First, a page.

TikTok’s popularity has led to growing concerns about its impact on the brain, especially in children and teens. Some studies suggest that the platform’s endless stream of bite-size videos, which deliver entertaining content in as little as 15 seconds, could be changing our attention spans.
When we watch short-form videos, our brains release dopamine, a neurotransmitter that is associated with pleasure and reward. This can lead to a cycle of addiction, where we constantly crave the next hit of dopamine. Over time, this can make it harder for us to focus on activities that don’t offer instant gratification.
A study published by Guizhou University of Finance and Economics in China and Western Michigan University found that videos on TikTok and YouTube Shorts engage users through “short bursts of thrills,” which can lead to the development of addictive behavior.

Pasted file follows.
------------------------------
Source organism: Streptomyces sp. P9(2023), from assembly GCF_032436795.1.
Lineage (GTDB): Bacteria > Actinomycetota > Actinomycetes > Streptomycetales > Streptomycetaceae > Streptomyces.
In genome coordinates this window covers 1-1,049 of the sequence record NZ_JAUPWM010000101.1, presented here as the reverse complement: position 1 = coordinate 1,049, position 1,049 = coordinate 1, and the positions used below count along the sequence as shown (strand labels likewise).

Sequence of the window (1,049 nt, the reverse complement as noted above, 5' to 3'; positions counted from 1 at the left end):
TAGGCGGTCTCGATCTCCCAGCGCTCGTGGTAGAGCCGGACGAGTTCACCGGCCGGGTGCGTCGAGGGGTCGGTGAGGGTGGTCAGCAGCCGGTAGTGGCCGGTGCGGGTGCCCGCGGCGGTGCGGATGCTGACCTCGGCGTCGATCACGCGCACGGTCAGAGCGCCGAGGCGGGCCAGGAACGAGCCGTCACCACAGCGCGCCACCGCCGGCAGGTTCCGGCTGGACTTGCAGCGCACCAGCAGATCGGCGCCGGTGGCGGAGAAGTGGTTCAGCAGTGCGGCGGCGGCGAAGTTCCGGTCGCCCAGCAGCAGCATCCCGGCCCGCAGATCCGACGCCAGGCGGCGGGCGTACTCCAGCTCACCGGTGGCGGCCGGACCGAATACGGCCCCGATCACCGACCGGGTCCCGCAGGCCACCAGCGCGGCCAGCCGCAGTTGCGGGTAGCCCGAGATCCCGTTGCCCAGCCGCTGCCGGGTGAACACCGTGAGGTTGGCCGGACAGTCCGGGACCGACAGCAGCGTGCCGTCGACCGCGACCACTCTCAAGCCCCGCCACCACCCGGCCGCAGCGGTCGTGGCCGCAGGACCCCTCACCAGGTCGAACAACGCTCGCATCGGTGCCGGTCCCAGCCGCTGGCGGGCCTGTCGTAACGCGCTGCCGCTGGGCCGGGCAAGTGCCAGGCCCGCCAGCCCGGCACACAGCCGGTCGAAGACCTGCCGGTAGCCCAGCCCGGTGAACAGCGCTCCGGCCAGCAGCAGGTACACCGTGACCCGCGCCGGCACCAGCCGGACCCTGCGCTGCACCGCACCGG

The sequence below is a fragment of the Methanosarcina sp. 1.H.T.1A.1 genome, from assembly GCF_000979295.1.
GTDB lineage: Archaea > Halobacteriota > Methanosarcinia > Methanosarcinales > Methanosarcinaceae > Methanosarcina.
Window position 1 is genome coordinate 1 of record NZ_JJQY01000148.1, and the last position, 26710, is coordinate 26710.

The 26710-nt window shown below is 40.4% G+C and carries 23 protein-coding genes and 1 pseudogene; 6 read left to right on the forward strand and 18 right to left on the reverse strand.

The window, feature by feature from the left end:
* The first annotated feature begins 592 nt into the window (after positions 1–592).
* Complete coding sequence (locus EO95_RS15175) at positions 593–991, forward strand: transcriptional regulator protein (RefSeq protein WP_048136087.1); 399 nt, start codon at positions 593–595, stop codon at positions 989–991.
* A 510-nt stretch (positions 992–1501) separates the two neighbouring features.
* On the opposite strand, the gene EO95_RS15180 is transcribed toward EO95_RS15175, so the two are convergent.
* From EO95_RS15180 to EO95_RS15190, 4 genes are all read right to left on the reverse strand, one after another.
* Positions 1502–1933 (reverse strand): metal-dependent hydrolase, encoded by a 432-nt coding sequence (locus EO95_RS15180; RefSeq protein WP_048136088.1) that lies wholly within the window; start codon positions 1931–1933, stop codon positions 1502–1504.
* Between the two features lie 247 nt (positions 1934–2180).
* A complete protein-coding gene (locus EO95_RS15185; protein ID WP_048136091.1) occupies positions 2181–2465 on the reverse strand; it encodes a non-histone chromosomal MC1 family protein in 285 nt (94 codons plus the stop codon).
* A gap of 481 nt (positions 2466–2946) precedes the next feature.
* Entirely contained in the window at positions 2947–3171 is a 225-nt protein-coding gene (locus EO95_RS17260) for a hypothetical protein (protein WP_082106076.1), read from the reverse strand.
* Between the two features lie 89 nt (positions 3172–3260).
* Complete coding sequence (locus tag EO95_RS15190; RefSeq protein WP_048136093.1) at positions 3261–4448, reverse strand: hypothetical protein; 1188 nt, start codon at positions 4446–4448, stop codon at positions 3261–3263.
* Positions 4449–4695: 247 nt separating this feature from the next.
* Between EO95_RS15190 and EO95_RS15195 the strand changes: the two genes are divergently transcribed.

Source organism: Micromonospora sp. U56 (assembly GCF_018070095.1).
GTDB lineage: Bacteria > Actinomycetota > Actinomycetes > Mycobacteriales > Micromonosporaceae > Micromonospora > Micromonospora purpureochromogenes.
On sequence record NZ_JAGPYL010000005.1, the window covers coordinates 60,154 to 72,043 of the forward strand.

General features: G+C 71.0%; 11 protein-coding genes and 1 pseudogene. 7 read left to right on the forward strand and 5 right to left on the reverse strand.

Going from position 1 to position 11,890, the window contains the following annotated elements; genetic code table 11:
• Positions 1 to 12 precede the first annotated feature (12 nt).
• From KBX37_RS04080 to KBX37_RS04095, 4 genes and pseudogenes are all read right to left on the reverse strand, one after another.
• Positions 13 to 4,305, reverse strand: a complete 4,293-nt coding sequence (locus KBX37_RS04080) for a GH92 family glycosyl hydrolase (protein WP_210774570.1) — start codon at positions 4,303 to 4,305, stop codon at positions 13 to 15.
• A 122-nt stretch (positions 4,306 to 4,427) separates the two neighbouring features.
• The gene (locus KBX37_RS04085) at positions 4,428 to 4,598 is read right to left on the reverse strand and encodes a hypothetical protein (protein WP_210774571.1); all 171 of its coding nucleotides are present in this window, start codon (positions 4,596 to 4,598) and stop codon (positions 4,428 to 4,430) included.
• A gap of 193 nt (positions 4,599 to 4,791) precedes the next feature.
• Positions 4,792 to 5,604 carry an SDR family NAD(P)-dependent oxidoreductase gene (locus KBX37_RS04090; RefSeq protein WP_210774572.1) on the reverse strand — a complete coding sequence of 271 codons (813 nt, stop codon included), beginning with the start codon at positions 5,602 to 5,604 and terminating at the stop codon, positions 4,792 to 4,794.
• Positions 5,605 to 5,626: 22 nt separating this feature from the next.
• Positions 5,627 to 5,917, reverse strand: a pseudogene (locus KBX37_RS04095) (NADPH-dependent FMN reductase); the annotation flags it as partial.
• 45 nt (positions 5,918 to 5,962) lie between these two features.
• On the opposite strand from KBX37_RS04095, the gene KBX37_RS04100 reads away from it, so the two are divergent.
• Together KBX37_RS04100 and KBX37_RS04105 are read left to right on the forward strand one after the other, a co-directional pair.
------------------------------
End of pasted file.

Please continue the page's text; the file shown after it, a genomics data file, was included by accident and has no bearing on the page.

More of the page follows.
The study’s findings are in line with previous research that has suggested that our “collective attention span” is narrowing due to how quickly we consume content on social media.
Children’s brains are particularly vulnerable to the effects of short-form videos. This is because the prefrontal cortex, the part of the brain responsible for attention and impulse control, doesn’t fully develop until age 25.
When children watch short-form videos, their brains are not getting the opportunity to practice sustained attention. This can make it harder for them to focus on tasks in school and in other areas of their lives.
Some social media companies have taken steps to address the issue of short-form video addiction. For example, TikTok has implemented features that limit the amount of time users can spend on the app. However, more research is needed to understand the long-term effects of short-form videos on the brain.
The sources for this piece include an article in TheWeek.